You could see Argentine banners hanging from rafters and Tie around columns and They were fastened to walls. Six-foot high Argentine flags were flapping. and flourishing above Doha’s streets. Most of them had the same instantly recognisable faces: Diego Maradona and not Lionel Messi.
The same was true for the songs that echoed throughout the city starting at lunchtime, when gaggles Argentine fans met one another. Songs about Diego, looking from the sky; songs of Diego, passing his mantle to Messi; songs describing Diego and He is sorely missed.
This is a favorite of many. World Cup is, of course, about Messi: his last chance to win the one trophy that has eluded him — other than the Carabao Cup — throughout his glittering career. At last, Argentina It seems like he has created a team that can get out of him. One that has not lost in 35 games going into the tournament and One who arrived in Qatar with the genuine belief that Qatar is for them Tercera, the country’s third World CupThe future is just around the bend.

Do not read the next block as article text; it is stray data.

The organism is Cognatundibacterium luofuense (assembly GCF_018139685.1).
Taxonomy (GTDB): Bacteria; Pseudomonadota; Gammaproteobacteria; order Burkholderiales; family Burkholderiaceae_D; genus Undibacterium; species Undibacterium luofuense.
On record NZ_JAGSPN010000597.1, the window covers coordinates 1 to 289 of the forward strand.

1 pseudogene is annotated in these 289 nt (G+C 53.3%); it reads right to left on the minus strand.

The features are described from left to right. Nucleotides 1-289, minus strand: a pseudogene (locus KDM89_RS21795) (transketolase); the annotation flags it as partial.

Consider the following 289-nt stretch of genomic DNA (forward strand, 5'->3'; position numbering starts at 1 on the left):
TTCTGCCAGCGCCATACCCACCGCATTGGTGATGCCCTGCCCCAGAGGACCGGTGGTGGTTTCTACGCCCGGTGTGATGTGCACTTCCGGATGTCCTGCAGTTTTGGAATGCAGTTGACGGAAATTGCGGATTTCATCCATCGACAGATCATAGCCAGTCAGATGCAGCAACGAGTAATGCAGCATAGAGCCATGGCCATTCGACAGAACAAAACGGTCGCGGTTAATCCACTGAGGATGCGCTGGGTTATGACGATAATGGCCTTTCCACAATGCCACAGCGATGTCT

But judging from the Argentines who arrived, this month is not about adoring Messi but about honoring Maradona.
It is, after all, the first tournament since Maradona’s death two years ago this week, the first World Cup Without the presence in some way of the man who defined it for Argentina: as an inspirational player, as a cautionary tale, as an impassioned coach, as the country’s most ardent cheerleader. They want to win it all for Messi. The fans’ songs, their banners and Their flags are clear that they are here to celebrate Maradona.